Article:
Authority Chairwoman Gaynelle Hendricks said the meeting would focus on "security issues," WIAT-TV, Birmingham, Ala., reported.
The sign, which weighed between 300 and 400 pounds, struck Luke Bresette, his mother, Heather, and two brothers, Al.com reported. Bresette's mother and brothers remained hospitalized Saturday.
The Bresettes had been spending a spring vacation in Destin, Ala., and were at the airport to fly back to Overland Park, Kan.
A relative, Alex Bresette, said the boy's father, Ryan, and two other siblings were not hit. Heather Bresette had a broken pelvis and two broken ankles and was at UAB Hospital, where she underwent surgery Friday evening.
Sam Bresette, 8, had a broken leg, and his brother, Tyler, 5, suffered a concussion.
Witnesses said four men lifted the heavy sign and a total of eight held it up while rescue workers moved the victims.
Investigators were trying to determine Saturday what caused the sign -- which used digital readouts to display flight arrivals and departures -- to come crashing down.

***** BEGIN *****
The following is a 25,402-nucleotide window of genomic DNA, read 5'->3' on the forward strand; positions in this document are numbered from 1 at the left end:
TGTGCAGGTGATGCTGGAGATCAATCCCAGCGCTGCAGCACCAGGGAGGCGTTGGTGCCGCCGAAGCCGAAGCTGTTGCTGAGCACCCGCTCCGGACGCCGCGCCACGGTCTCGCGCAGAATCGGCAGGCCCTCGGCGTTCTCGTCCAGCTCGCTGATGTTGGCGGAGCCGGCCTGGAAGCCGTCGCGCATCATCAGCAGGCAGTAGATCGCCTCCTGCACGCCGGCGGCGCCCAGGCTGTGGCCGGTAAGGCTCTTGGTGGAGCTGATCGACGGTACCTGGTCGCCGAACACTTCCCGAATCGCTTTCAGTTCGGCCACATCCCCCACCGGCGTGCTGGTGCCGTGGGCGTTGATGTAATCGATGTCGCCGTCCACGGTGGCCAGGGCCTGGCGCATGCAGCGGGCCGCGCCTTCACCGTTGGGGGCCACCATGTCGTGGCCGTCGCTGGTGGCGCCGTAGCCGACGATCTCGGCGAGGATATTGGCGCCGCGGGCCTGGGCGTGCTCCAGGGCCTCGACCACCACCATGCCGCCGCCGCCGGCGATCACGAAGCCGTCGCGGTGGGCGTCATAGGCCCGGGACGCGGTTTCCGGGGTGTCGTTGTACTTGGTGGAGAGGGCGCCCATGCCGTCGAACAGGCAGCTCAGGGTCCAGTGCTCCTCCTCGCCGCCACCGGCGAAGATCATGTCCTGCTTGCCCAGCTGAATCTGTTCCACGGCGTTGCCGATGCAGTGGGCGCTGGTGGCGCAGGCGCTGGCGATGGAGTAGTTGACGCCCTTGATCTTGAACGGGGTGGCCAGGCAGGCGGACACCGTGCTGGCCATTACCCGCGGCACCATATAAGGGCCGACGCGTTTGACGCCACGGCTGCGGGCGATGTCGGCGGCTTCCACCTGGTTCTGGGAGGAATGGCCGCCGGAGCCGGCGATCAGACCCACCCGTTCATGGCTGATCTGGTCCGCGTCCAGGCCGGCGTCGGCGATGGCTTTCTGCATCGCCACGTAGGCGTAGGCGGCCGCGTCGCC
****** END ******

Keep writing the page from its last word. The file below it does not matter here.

Hendricks said airport authority President and Chief Executive Officer Al Denson and others were looking into the matter, and were holding "discussions with contractors, subcontractors that are responsible for the modernization of the ... airport."
The sign was located in a part of the airport open to the public before passengers reach security checkpoints, CNN reported. The section -- which features a children's play area, restaurants and a new baggage system -- had opened March 13, CNN affiliate WVTM, Birmingham, said.
Birmingham Mayor William Bell said after meeting with Ryan Bresette: "I cannot come close to understanding his heartache. But I will get answers."